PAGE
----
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The New Year holds out the prospect of dramatic change in fortunes – positive and negative – for some of Nigeria’s leading political figures. The crisis in the Edo State All Progress Congress (APC) will come to a head one way or another as the governorship election holds in the state. Similar polls would also hold in Ondo State where Governor Rotimi Akeredolu faces a stern test. As for the nation’s two leading political parties, their leaders are coming under increasing scrutiny. Deputy Editor, Emmanuel Oladesu and Assistant Editor, Dare Odufowokan, report on a potentially pivotal year in politics.
For Nigerians, 2020 is a year of hope and expectation. Although some challenges of the outgoing year may be carried into the new one, people expect government at the federal and state levels to implement policies that will reduce poverty and foster happiness.
Students of political economy will revisit the failed Vision 20: 2020 Document, which heightened and dashed the hope of Nigerians for a greater and prosperous future. Why did it become a declaration of deceit? Faulty implementation and diminishing commitment to the prospect of a new dawn.
Attention will be focused on Ondo and Edo states for governorship polls. The Independent National Electoral Commission (INEC) is expected to learn from the lessons of past elections and correct whatever mistakes it made. Whether the umpire will succeed in the tasks ahead will depend on the cooperation and support of stakeholders. Will internal democracy manifest at the primaries?
The ruling All Progressives Congress (APC) and the main opposition platform, the Peoples Democratic Party (PDP), will compete for power in the two states. Currently, the ruling party is not at peace in Edo and Ondo. Unless peace is restored in these trouble chapters, the primaries may be rancorous.
Observers project that there may be a repeat of the Zamfara scenario in Edo, where the governor, Godwin Obaseki, and the national chairman, Comrade Adams Oshiomhole, are locked in a curious war of attrition. The activities of the two ‘factions’ may weaken the platform ahead of the poll, unless there is truce. So far, reconciliation has been made near impossible by the hardline position of both sides. The ultimate beneficiary may be the PDP, if the crisis escalates and consumes the actors.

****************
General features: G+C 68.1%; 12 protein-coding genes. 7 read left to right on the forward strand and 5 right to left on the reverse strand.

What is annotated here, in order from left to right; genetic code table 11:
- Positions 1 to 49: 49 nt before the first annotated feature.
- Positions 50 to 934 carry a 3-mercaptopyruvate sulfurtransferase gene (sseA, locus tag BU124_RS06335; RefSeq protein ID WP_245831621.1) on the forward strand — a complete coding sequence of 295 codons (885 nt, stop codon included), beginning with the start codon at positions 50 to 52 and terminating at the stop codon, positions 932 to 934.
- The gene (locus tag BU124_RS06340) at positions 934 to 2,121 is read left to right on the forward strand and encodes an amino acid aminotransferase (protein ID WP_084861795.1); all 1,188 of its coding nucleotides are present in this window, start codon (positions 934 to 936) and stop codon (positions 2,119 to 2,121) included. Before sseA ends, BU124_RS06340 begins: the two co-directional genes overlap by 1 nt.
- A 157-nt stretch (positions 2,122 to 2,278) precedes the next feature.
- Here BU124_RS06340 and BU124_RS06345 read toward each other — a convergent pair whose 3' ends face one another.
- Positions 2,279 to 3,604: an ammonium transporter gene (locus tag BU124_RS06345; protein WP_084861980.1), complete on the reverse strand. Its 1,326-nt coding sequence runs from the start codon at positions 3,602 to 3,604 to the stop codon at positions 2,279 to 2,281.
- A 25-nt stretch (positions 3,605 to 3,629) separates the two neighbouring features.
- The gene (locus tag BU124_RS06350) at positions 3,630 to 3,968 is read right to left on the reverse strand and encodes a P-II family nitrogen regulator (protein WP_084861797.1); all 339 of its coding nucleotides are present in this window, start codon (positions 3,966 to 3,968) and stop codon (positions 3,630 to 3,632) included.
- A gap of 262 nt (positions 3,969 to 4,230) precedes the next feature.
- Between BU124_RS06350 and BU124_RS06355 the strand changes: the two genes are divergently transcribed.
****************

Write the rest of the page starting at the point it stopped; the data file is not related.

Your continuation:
In Ondo, dispute over the congress that produced the current state executive committee of the APC has lingered, warranting the proposal for the dissolution of the party leadership and emergence of a broad-based party executive that will command the support of the various antagonistic blocs in the troubled chapter.
Eyes will be on Governor Rotimi Akeredolu (SAN), who is seeking a second term, and his opponents, who are willing to exact a pound of flesh.
But, the Ondo PDP does not show a sign of promise beyond its sudden exploits at the federal parliamentary polls in 2019. The chapter is, for now, unable to resolve the critical zoning hurdle that is likely to shape its shadow poll.
There will be a new government in Bayelsa, where APC Governor David Lyon will take over the mantle of leadership from the PDP Governor Seriake Dickson. Both parties are likely to resume legal fireworks at the tribunal over the governorship election. The question is: after the judicial resolution of the contest, what next for Dickson?
The recent utterances of River State Governor Nyesom Wike is generating ripples in PDP. Will he back out from giving consistent support for the party chairman, Prince Uche Secondus, who he installed? Will he jump ship as is being speculated? Will he reconcile with his party? More puzzles, very few answers.
In the New Year, the debate over presidential zoning ahead of the year 2023 will continue. The early permutations may divert the attention of the Muhammadu Buhari administration. It is an emotive issue. Political tempers may rise as the controversy rages.
OSHIOMHOLE: CAN HE WEATHER STORMS ON MULTIPLE FRONTS?
Adams Oshiomhole, veteran labour leader and former governor of Edo State is not new to fighting battles. But, his current fight as national chairman of the ruling APC appears to be more challenging. He is under fire from multiple sides.